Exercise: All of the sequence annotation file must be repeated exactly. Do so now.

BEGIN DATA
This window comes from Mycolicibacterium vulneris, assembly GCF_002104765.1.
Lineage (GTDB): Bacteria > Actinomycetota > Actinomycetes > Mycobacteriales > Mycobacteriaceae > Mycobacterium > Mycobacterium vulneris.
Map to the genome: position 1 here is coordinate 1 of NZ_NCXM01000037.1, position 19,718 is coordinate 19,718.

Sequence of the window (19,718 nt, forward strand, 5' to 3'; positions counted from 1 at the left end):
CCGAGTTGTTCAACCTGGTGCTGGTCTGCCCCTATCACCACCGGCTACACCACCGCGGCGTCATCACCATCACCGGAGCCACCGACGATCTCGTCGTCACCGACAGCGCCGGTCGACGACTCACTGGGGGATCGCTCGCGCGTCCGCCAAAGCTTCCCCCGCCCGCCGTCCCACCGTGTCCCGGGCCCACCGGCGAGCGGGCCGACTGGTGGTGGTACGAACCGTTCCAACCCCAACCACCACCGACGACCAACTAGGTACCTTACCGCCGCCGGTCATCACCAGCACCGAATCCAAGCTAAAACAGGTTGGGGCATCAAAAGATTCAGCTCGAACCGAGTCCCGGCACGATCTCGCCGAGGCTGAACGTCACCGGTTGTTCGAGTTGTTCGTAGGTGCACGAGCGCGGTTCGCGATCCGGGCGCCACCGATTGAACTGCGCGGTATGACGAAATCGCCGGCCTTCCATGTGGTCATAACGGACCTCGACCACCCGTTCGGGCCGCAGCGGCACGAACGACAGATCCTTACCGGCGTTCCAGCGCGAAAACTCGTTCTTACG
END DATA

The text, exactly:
This window comes from Mycolicibacterium vulneris, assembly GCF_002104765.1.
Lineage (GTDB): Bacteria > Actinomycetota > Actinomycetes > Mycobacteriales > Mycobacteriaceae > Mycobacterium > Mycobacterium vulneris.
Map to the genome: position 1 here is coordinate 1 of NZ_NCXM01000037.1, position 19,718 is coordinate 19,718.

Sequence of the window (19,718 nt, forward strand, 5' to 3'; positions counted from 1 at the left end):
CCGAGTTGTTCAACCTGGTGCTGGTCTGCCCCTATCACCACCGGCTACACCACCGCGGCGTCATCACCATCACCGGAGCCACCGACGATCTCGTCGTCACCGACAGCGCCGGTCGACGACTCACTGGGGGATCGCTCGCGCGTCCGCCAAAGCTTCCCCCGCCCGCCGTCCCACCGTGTCCCGGGCCCACCGGCGAGCGGGCCGACTGGTGGTGGTACGAACCGTTCCAACCCCAACCACCACCGACGACCAACTAGGTACCTTACCGCCGCCGGTCATCACCAGCACCGAATCCAAGCTAAAACAGGTTGGGGCATCAAAAGATTCAGCTCGAACCGAGTCCCGGCACGATCTCGCCGAGGCTGAACGTCACCGGTTGTTCGAGTTGTTCGTAGGTGCACGAGCGCGGTTCGCGATCCGGGCGCCACCGATTGAACTGCGCGGTATGACGAAATCGCCGGCCTTCCATGTGGTCATAACGGACCTCGACCACCCGTTCGGGCCGCAGCGGCACGAACGACAGATCCTTACCGGCGTTCCAGCGCGAAAACTCGTTCTTACG